by David A. Bell
It's a pity that John Mueller's book Overblown isn't getting more attention. Its provocative--and certainly debatable--thesis is very simple: The threat to the United States from Islamic terrorism has been exaggerated, and may be close to non-existent. There is little evidence that Islamic terrorists have the capacity (as opposed to the desire) to carry out further attacks on the scale of 9/11 on U.S. soil, let alone anything more destructive. Anxieties about chemical, biological, and radiological weapons are particularly unjustified. There is little evidence that terrorists have access to such weapons, and in any case, they almost certainly could not use them in such a way as to kill large numbers of Americans. Nuclear weapons pose a much greater threat, but the difficulties involved in procuring and delivering them are far greater than most observers recognize. Many of Mueller's arguments have been made before, notably by Gregg Easterbrook in TNR, but Mueller puts them together into a cogent, polemical package. He quotes endless "expert" predictions that terrorists would "definitely" strike the U.S. again in 2002, 2003, 2004 and 2005. He reminds us that even in the worst possible case--which is itself almost entirely unlikely--the terrorists do not pose anything like a threat to the existence of the United States, in the way the Soviet Union once did. And he concludes that our overreaction to 9/11 has done the U.S. far more harm than the terrorists themselves.
I'm no expert on terrorism, and would not presume to say whether Mueller's argument is ultimately sustainable. But the debate does seem worth having. For one thing, at the present time it is clearly in the interest of almost everyone to maximize the threat that terrorism poses. It is in the interest of the administration, which can reap a political dividend, and is also desperate to cover its collective rear end, should another attack actually transpire. It is in the interest of what Mueller calls the "terrorism industry" of consultants, contractors and security companies. It is in the interest of the media, which thrives on fear. And it is in the interest of the terrorists themselves, whose reputation is thereby inflated, allowing them to recruit and raise money. Mueller does not dispute that there is an intense weight of hatred for America in much of the Muslim world. But how much does this hatred translate into an actual capacity to wreak harm?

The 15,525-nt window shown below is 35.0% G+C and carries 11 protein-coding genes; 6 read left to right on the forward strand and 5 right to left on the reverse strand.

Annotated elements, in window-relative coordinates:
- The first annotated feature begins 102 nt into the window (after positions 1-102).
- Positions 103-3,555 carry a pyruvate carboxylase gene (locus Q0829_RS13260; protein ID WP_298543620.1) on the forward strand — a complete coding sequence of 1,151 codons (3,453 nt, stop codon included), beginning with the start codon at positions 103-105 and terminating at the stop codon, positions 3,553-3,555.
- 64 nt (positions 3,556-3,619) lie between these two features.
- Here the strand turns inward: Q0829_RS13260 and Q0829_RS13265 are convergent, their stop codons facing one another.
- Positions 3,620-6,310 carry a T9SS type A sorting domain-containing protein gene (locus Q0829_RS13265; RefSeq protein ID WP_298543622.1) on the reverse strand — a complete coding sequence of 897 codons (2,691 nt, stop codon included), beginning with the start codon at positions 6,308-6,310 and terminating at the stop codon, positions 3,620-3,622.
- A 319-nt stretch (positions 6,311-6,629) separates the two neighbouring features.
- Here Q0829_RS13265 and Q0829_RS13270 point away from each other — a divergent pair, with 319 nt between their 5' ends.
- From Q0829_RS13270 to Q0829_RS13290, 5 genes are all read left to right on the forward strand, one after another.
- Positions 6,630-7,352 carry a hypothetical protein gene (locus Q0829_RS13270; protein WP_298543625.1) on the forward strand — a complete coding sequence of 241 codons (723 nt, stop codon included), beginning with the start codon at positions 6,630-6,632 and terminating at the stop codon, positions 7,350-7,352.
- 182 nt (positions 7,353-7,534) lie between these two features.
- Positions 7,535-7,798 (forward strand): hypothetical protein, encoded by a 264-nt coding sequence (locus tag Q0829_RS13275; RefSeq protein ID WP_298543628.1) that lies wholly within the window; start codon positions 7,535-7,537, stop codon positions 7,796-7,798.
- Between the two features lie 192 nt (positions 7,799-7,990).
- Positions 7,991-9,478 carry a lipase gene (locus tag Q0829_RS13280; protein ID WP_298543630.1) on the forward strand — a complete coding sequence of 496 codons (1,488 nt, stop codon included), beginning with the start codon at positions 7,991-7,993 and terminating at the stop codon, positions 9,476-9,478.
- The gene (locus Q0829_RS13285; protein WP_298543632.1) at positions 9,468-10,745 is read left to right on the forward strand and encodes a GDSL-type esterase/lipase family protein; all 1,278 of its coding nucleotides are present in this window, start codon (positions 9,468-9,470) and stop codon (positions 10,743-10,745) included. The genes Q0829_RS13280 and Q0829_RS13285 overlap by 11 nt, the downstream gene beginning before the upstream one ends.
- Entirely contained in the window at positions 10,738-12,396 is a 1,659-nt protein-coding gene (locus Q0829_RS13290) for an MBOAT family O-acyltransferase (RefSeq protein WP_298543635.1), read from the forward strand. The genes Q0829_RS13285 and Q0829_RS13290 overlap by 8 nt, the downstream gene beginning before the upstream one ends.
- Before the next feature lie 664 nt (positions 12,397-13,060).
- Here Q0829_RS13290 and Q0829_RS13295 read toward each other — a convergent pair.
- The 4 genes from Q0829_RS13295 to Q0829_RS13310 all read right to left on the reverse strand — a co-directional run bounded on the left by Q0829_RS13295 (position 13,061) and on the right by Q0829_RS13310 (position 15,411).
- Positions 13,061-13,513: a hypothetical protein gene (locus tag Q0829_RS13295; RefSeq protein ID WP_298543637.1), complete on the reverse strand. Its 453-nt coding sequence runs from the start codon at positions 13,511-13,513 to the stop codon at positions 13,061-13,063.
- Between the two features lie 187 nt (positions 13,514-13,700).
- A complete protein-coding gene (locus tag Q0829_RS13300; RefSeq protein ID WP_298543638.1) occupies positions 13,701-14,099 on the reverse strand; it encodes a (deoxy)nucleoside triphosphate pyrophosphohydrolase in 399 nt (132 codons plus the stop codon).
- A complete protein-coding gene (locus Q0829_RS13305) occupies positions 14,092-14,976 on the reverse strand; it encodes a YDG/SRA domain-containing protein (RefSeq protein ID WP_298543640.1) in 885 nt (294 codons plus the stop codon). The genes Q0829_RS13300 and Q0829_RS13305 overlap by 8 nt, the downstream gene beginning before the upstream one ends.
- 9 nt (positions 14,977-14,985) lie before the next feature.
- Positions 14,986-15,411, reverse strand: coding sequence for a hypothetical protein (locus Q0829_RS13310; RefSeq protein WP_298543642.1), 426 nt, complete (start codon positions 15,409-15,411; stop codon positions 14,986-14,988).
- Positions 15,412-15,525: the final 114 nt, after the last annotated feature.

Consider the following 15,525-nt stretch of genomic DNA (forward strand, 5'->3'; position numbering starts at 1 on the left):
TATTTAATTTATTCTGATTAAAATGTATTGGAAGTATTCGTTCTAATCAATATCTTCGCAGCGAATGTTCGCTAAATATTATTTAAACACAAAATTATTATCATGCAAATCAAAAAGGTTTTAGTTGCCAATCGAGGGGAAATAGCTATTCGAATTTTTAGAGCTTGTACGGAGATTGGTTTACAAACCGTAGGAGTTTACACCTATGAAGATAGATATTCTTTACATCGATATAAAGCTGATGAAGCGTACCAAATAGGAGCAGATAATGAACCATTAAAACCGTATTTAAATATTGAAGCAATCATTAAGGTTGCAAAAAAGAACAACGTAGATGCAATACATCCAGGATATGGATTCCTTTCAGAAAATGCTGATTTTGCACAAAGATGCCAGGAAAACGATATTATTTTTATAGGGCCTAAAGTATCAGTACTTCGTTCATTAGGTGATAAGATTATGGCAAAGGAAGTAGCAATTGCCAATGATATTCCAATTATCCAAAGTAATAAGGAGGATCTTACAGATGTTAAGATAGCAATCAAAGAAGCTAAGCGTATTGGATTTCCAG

Unfortunately, a great deal about Mueller's book is frustrating, and some of it is patently absurd. In particular, he places his argument about 9/11 in the context of a potted history of America since 1941 that sounds (unintentionally, I think) like the worst sort of Chomskyan rant. Before we overreacted hysterically to 9/11, he asserts, we overreacted hysterically to Soviet Communism, and to Soviet client states. And before that, we even overreacted to Pearl Harbor! Instead of responding to the Japanese attack with full-scale war, we should have tried containment! This is not exactly an argument that is going to get much support. It suggests that its author has little sense of social psychology and less of history. Indeed, by Mueller's exalted standards, nearly every country in human history has been in the permanent grip of paranoid hysteria. This section of the book comes close to discrediting the whole project. But the rest of it is still worth reading. Might we actually be safer than we think? Is this something we can contemplate?